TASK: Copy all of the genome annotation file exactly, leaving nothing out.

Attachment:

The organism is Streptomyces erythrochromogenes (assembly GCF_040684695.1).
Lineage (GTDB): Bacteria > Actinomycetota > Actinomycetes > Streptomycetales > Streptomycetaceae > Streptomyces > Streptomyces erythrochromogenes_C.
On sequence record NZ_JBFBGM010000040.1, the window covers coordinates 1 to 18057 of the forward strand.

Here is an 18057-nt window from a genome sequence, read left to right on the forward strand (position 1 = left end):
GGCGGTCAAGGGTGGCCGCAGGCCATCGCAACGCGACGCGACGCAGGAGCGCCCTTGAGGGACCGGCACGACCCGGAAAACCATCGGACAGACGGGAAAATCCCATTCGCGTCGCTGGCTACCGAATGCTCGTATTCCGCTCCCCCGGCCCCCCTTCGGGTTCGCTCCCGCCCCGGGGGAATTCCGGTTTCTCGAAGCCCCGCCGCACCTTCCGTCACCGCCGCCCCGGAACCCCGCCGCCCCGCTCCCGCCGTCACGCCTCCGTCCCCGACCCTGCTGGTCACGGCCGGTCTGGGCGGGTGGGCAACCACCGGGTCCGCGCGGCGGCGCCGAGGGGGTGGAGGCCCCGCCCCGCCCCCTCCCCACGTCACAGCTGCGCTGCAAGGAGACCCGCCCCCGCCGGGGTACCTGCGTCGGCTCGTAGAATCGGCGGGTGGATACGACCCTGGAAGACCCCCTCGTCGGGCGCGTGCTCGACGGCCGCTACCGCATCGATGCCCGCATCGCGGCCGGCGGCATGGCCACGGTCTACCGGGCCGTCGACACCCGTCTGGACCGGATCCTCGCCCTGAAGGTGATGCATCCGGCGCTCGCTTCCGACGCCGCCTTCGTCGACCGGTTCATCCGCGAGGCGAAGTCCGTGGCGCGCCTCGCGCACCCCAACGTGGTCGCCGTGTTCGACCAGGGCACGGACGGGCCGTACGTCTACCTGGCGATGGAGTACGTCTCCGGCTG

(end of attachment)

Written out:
The organism is Streptomyces erythrochromogenes (assembly GCF_040684695.1).
Lineage (GTDB): Bacteria > Actinomycetota > Actinomycetes > Streptomycetales > Streptomycetaceae > Streptomyces > Streptomyces erythrochromogenes_C.
On sequence record NZ_JBFBGM010000040.1, the window covers coordinates 1 to 18057 of the forward strand.

Here is an 18057-nt window from a genome sequence, read left to right on the forward strand (position 1 = left end):
GGCGGTCAAGGGTGGCCGCAGGCCATCGCAACGCGACGCGACGCAGGAGCGCCCTTGAGGGACCGGCACGACCCGGAAAACCATCGGACAGACGGGAAAATCCCATTCGCGTCGCTGGCTACCGAATGCTCGTATTCCGCTCCCCCGGCCCCCCTTCGGGTTCGCTCCCGCCCCGGGGGAATTCCGGTTTCTCGAAGCCCCGCCGCACCTTCCGTCACCGCCGCCCCGGAACCCCGCCGCCCCGCTCCCGCCGTCACGCCTCCGTCCCCGACCCTGCTGGTCACGGCCGGTCTGGGCGGGTGGGCAACCACCGGGTCCGCGCGGCGGCGCCGAGGGGGTGGAGGCCCCGCCCCGCCCCCTCCCCACGTCACAGCTGCGCTGCAAGGAGACCCGCCCCCGCCGGGGTACCTGCGTCGGCTCGTAGAATCGGCGGGTGGATACGACCCTGGAAGACCCCCTCGTCGGGCGCGTGCTCGACGGCCGCTACCGCATCGATGCCCGCATCGCGGCCGGCGGCATGGCCACGGTCTACCGGGCCGTCGACACCCGTCTGGACCGGATCCTCGCCCTGAAGGTGATGCATCCGGCGCTCGCTTCCGACGCCGCCTTCGTCGACCGGTTCATCCGCGAGGCGAAGTCCGTGGCGCGCCTCGCGCACCCCAACGTGGTCGCCGTGTTCGACCAGGGCACGGACGGGCCGTACGTCTACCTGGCGATGGAGTACGTCTCCGGCTG